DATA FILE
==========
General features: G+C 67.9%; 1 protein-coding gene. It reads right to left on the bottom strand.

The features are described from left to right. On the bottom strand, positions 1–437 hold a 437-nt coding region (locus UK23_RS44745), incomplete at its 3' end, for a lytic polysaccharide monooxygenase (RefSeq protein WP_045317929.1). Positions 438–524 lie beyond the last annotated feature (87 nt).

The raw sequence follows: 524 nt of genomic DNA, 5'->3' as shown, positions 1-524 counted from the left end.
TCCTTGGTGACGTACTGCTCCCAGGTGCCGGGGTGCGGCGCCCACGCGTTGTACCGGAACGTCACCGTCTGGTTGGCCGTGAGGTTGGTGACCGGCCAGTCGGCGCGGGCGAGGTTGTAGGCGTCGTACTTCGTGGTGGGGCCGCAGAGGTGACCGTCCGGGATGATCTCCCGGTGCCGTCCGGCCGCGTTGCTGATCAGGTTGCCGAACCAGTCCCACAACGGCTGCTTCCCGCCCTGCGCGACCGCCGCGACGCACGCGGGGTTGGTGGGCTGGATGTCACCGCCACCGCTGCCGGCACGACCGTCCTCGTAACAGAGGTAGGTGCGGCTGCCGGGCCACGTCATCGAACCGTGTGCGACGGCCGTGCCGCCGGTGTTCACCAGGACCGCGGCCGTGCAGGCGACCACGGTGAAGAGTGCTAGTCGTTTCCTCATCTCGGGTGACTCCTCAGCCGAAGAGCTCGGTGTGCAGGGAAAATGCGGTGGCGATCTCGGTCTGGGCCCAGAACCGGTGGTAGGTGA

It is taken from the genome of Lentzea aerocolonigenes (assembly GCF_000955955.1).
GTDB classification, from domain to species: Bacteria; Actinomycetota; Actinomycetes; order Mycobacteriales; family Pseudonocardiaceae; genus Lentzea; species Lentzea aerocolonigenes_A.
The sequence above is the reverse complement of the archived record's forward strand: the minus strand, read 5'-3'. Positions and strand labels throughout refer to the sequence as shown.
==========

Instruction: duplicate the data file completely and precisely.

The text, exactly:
General features: G+C 67.9%; 1 protein-coding gene. It reads right to left on the bottom strand.

The features are described from left to right. On the bottom strand, positions 1–437 hold a 437-nt coding region (locus UK23_RS44745), incomplete at its 3' end, for a lytic polysaccharide monooxygenase (RefSeq protein WP_045317929.1). Positions 438–524 lie beyond the last annotated feature (87 nt).

The raw sequence follows: 524 nt of genomic DNA, 5'->3' as shown, positions 1-524 counted from the left end.
TCCTTGGTGACGTACTGCTCCCAGGTGCCGGGGTGCGGCGCCCACGCGTTGTACCGGAACGTCACCGTCTGGTTGGCCGTGAGGTTGGTGACCGGCCAGTCGGCGCGGGCGAGGTTGTAGGCGTCGTACTTCGTGGTGGGGCCGCAGAGGTGACCGTCCGGGATGATCTCCCGGTGCCGTCCGGCCGCGTTGCTGATCAGGTTGCCGAACCAGTCCCACAACGGCTGCTTCCCGCCCTGCGCGACCGCCGCGACGCACGCGGGGTTGGTGGGCTGGATGTCACCGCCACCGCTGCCGGCACGACCGTCCTCGTAACAGAGGTAGGTGCGGCTGCCGGGCCACGTCATCGAACCGTGTGCGACGGCCGTGCCGCCGGTGTTCACCAGGACCGCGGCCGTGCAGGCGACCACGGTGAAGAGTGCTAGTCGTTTCCTCATCTCGGGTGACTCCTCAGCCGAAGAGCTCGGTGTGCAGGGAAAATGCGGTGGCGATCTCGGTCTGGGCCCAGAACCGGTGGTAGGTGA

It is taken from the genome of Lentzea aerocolonigenes (assembly GCF_000955955.1).
GTDB classification, from domain to species: Bacteria; Actinomycetota; Actinomycetes; order Mycobacteriales; family Pseudonocardiaceae; genus Lentzea; species Lentzea aerocolonigenes_A.
The sequence above is the reverse complement of the archived record's forward strand: the minus strand, read 5'-3'. Positions and strand labels throughout refer to the sequence as shown.